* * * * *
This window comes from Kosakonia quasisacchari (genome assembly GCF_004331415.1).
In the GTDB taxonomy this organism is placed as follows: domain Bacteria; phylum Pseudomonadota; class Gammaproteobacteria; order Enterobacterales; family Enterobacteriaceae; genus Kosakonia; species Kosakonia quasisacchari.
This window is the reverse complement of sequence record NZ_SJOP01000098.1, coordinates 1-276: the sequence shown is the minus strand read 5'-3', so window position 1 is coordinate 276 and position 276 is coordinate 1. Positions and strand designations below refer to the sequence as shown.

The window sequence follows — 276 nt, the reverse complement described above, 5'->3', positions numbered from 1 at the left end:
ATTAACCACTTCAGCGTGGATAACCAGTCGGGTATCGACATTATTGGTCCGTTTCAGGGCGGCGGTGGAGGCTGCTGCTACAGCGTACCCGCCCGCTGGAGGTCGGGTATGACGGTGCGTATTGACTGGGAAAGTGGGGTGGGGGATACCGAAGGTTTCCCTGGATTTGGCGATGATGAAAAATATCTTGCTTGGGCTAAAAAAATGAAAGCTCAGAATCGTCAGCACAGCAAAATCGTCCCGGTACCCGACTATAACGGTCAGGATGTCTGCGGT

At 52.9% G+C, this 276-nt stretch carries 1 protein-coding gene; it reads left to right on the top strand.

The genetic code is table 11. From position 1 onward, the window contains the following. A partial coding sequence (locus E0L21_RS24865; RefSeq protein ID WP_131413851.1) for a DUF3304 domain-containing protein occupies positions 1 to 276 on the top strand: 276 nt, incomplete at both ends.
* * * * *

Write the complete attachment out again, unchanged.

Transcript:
This window comes from Kosakonia quasisacchari (genome assembly GCF_004331415.1).
In the GTDB taxonomy this organism is placed as follows: domain Bacteria; phylum Pseudomonadota; class Gammaproteobacteria; order Enterobacterales; family Enterobacteriaceae; genus Kosakonia; species Kosakonia quasisacchari.
This window is the reverse complement of sequence record NZ_SJOP01000098.1, coordinates 1-276: the sequence shown is the minus strand read 5'-3', so window position 1 is coordinate 276 and position 276 is coordinate 1. Positions and strand designations below refer to the sequence as shown.

The window sequence follows — 276 nt, the reverse complement described above, 5'->3', positions numbered from 1 at the left end:
ATTAACCACTTCAGCGTGGATAACCAGTCGGGTATCGACATTATTGGTCCGTTTCAGGGCGGCGGTGGAGGCTGCTGCTACAGCGTACCCGCCCGCTGGAGGTCGGGTATGACGGTGCGTATTGACTGGGAAAGTGGGGTGGGGGATACCGAAGGTTTCCCTGGATTTGGCGATGATGAAAAATATCTTGCTTGGGCTAAAAAAATGAAAGCTCAGAATCGTCAGCACAGCAAAATCGTCCCGGTACCCGACTATAACGGTCAGGATGTCTGCGGT

At 52.9% G+C, this 276-nt stretch carries 1 protein-coding gene; it reads left to right on the top strand.

The genetic code is table 11. From position 1 onward, the window contains the following. A partial coding sequence (locus E0L21_RS24865; RefSeq protein ID WP_131413851.1) for a DUF3304 domain-containing protein occupies positions 1 to 276 on the top strand: 276 nt, incomplete at both ends.